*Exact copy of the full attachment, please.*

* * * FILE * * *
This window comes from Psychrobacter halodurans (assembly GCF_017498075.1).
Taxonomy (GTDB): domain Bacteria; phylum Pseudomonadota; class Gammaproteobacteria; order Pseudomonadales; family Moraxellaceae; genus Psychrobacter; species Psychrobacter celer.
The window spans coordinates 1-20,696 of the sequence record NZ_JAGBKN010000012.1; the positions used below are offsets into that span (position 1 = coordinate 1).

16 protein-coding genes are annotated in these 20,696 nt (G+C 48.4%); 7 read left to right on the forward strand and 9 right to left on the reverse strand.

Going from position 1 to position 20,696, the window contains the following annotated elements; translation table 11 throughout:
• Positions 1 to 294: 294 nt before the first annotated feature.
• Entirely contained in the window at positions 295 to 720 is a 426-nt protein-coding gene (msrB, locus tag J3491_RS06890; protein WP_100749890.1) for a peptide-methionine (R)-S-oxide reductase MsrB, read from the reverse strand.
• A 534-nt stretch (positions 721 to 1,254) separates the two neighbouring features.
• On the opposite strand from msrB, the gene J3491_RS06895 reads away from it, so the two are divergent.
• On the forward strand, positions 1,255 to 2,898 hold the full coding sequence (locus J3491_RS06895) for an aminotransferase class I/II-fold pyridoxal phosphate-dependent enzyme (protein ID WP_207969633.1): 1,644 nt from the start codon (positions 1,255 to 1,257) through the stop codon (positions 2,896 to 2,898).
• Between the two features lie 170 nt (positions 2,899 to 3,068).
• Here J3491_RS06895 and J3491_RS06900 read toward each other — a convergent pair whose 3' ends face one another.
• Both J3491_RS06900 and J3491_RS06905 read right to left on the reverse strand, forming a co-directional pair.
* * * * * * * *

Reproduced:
This window comes from Psychrobacter halodurans (assembly GCF_017498075.1).
Taxonomy (GTDB): domain Bacteria; phylum Pseudomonadota; class Gammaproteobacteria; order Pseudomonadales; family Moraxellaceae; genus Psychrobacter; species Psychrobacter celer.
The window spans coordinates 1-20,696 of the sequence record NZ_JAGBKN010000012.1; the positions used below are offsets into that span (position 1 = coordinate 1).

16 protein-coding genes are annotated in these 20,696 nt (G+C 48.4%); 7 read left to right on the forward strand and 9 right to left on the reverse strand.

Going from position 1 to position 20,696, the window contains the following annotated elements; translation table 11 throughout:
• Positions 1 to 294: 294 nt before the first annotated feature.
• Entirely contained in the window at positions 295 to 720 is a 426-nt protein-coding gene (msrB, locus tag J3491_RS06890; protein WP_100749890.1) for a peptide-methionine (R)-S-oxide reductase MsrB, read from the reverse strand.
• A 534-nt stretch (positions 721 to 1,254) separates the two neighbouring features.
• On the opposite strand from msrB, the gene J3491_RS06895 reads away from it, so the two are divergent.
• On the forward strand, positions 1,255 to 2,898 hold the full coding sequence (locus J3491_RS06895) for an aminotransferase class I/II-fold pyridoxal phosphate-dependent enzyme (protein ID WP_207969633.1): 1,644 nt from the start codon (positions 1,255 to 1,257) through the stop codon (positions 2,896 to 2,898).
• Between the two features lie 170 nt (positions 2,899 to 3,068).
• Here J3491_RS06895 and J3491_RS06900 read toward each other — a convergent pair whose 3' ends face one another.
• Both J3491_RS06900 and J3491_RS06905 read right to left on the reverse strand, forming a co-directional pair.